Building an optimized supply chain risk management strategy and tactics— the kind to which the NFI senior vice president refers—is a two-step process:
Step 1: Identify types of risk. “Like solving any problem,” explains Richard Sharpe, CEO of Competitive Insights, “the first step is to identify potential sources of serious supply chain risks.” The following definitions can help categorize possible sources of risk.
- Physical risks. Risks associated with the damaging of a supply chain asset due to some form of environmental event—e.g., earthquakes, fires, floods.
- Geopolitical risks. Man-made risks, created through the actions of government, political/social or terrorist bodies. They range from tariffs and embargoes to political upheaval and terrorist activities.
- Commercial risks. Risks associated with the commerce of the supply chain, including supplier financial viability, carrier issues, IT systems, and infrastructure problems.
Sharpe recommends using a prioritization grid (see page 158) to assess risks along two key axes—probability of occurrence and severity of impact.
Step 2: Develop mitigation strategies. Risk mitigation strategies fall into three categories, all of which can be analyzed from a cost-benefit perspective. “The focus should be on protecting operating profit,” Sharpe advises.
1. Redundancy. Although often an expensive form of mitigation, this strategy is well understood and used to mitigate many forms of business risks. Building redundant computing and IT infrastructure is one such example.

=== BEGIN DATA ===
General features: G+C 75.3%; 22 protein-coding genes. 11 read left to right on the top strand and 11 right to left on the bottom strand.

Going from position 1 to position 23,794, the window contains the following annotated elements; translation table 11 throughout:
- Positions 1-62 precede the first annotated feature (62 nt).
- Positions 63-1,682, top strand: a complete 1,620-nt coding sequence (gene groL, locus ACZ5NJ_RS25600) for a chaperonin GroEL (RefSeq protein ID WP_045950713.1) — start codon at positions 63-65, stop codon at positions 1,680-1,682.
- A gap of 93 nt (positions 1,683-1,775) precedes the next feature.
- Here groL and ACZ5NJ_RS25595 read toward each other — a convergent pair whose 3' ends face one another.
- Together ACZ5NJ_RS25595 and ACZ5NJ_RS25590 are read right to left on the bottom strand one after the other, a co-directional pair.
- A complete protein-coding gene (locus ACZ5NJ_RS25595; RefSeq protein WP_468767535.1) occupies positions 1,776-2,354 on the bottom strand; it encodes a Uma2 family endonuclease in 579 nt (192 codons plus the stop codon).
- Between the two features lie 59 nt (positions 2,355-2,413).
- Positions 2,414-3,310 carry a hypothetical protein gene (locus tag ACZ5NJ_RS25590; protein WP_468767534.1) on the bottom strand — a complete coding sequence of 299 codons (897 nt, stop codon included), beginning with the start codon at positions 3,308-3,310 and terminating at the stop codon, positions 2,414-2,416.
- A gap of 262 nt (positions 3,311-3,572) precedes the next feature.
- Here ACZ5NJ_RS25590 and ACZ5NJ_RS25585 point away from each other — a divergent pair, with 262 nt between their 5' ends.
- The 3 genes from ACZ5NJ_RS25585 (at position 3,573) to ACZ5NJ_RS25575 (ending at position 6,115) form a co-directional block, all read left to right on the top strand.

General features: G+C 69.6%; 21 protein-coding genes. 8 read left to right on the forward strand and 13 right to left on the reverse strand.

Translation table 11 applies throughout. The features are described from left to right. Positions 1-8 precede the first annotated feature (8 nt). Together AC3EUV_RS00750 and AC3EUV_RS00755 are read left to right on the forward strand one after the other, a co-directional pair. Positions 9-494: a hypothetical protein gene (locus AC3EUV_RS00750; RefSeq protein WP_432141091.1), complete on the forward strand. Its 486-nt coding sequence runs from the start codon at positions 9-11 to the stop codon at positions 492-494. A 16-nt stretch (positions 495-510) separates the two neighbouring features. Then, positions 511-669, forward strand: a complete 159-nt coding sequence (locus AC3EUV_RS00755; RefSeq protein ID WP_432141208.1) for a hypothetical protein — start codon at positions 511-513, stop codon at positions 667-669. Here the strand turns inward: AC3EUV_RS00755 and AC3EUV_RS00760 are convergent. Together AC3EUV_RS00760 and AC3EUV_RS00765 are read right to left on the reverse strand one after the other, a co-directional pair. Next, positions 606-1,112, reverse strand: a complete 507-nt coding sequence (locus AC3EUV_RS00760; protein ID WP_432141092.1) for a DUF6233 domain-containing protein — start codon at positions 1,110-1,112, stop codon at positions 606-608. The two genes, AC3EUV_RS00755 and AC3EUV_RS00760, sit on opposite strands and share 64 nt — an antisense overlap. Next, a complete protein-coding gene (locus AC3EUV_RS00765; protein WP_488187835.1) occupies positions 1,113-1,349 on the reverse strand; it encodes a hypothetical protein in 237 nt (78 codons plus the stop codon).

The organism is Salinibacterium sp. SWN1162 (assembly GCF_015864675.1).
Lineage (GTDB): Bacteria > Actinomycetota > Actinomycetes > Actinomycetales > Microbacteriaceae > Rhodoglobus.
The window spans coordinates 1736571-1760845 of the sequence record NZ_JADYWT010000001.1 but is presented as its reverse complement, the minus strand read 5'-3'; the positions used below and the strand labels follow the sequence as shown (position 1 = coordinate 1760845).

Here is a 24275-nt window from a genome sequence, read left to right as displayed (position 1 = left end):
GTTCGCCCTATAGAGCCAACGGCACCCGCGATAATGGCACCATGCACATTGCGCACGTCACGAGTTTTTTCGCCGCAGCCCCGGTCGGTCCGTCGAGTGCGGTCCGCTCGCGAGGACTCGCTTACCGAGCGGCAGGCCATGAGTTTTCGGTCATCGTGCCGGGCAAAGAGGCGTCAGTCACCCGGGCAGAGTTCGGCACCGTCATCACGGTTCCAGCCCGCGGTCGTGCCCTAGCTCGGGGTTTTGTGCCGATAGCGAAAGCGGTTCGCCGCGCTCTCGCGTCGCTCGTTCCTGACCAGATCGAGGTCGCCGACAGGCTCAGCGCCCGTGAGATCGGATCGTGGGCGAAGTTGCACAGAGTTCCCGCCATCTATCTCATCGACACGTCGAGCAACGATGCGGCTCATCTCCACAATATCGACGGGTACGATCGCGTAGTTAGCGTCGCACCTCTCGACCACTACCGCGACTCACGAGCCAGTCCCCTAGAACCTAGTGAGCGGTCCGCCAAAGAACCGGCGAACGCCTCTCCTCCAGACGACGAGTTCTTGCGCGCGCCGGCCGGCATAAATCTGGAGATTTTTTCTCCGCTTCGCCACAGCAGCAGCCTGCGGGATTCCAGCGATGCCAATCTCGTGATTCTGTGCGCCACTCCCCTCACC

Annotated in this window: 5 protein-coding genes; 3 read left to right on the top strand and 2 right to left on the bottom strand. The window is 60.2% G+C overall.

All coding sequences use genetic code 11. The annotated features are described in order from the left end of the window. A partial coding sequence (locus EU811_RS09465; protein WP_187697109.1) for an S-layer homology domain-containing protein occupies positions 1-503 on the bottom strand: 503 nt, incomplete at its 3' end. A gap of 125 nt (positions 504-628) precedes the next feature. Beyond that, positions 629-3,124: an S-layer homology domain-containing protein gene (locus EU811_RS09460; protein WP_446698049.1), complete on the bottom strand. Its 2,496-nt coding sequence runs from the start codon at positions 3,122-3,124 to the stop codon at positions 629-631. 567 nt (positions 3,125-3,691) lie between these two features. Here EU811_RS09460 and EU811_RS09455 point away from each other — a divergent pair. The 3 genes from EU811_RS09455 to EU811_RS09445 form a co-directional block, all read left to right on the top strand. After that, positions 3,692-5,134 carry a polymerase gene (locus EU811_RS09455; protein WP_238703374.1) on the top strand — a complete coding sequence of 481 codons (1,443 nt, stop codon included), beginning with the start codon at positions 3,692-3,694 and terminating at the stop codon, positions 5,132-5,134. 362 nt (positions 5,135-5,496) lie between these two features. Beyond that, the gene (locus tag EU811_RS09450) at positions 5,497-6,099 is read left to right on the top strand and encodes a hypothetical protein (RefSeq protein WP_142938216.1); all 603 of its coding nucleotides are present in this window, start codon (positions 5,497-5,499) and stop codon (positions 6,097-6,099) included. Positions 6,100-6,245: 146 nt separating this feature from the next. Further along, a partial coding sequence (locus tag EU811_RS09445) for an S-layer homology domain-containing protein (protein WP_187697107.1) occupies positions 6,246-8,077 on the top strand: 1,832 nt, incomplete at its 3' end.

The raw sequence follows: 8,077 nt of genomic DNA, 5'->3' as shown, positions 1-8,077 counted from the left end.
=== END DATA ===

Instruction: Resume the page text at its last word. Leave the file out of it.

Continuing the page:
2. Contingency. This strategy establishes well-thought-out contingent operating plans for potential disruptions. The plans provide for training all personnel in how to execute them.
3. Policy. One of the most effective mitigation strategies is simply to change an operating procedure or policy. Deckers, for example, diversified its global supplier base to spread production around the world. “Our goal was to mitigate any impact from growing labor unrest in China, where we’d traditionally sourced extensively,” says Heistuman.
The Payoff: Protected Profits
Best practice supply chains understand one point very clearly: Disruption/risk management is not a project. “That’s one of the most common big mistakes companies make— viewing supply chain risk management as a project,” says Sharpe. “You can’t afford to look once a year at your risks. The world changes too fast.”
Instead, leading companies monitor and manage risk all the time. And they use data, visibility, and analytics to make smarter decisions about prioritizing their efforts and resources.
Companies like Apple and Microsoft take this advice very seriously. “They have robust, ongoing conversations about supply chain disruption,” Broering observes.
“Certainly, this is a function of the market value proposition at risk,” he adds. “But every company should have a living disruption strategy and plan.”
Managing Disruption Proactively
David Broering of NFI offers four common-sense pieces of advice to creating a proactive supply chain disruption management platform:
- Apply game theory. Plan your events and contingencies out on paper or using modeling tools. And build your response strategies and tactics accordingly.
- Challenge your logistics service providers (3PLs). Present your 3PLs with different scenarios and find out what strategies and tactics they have for dealing with them.
- Collaborate with your customers. Understand the service commitments you’re making to your customers. Talk to them about service disruption. Agree on what steps you will take collectively to support their business in the event of a global supply chain disruption.
- Fight complacency. Complacency breeds risk and leaves organizations unprepared. Make disruption planning and monitoring a part of everyday business.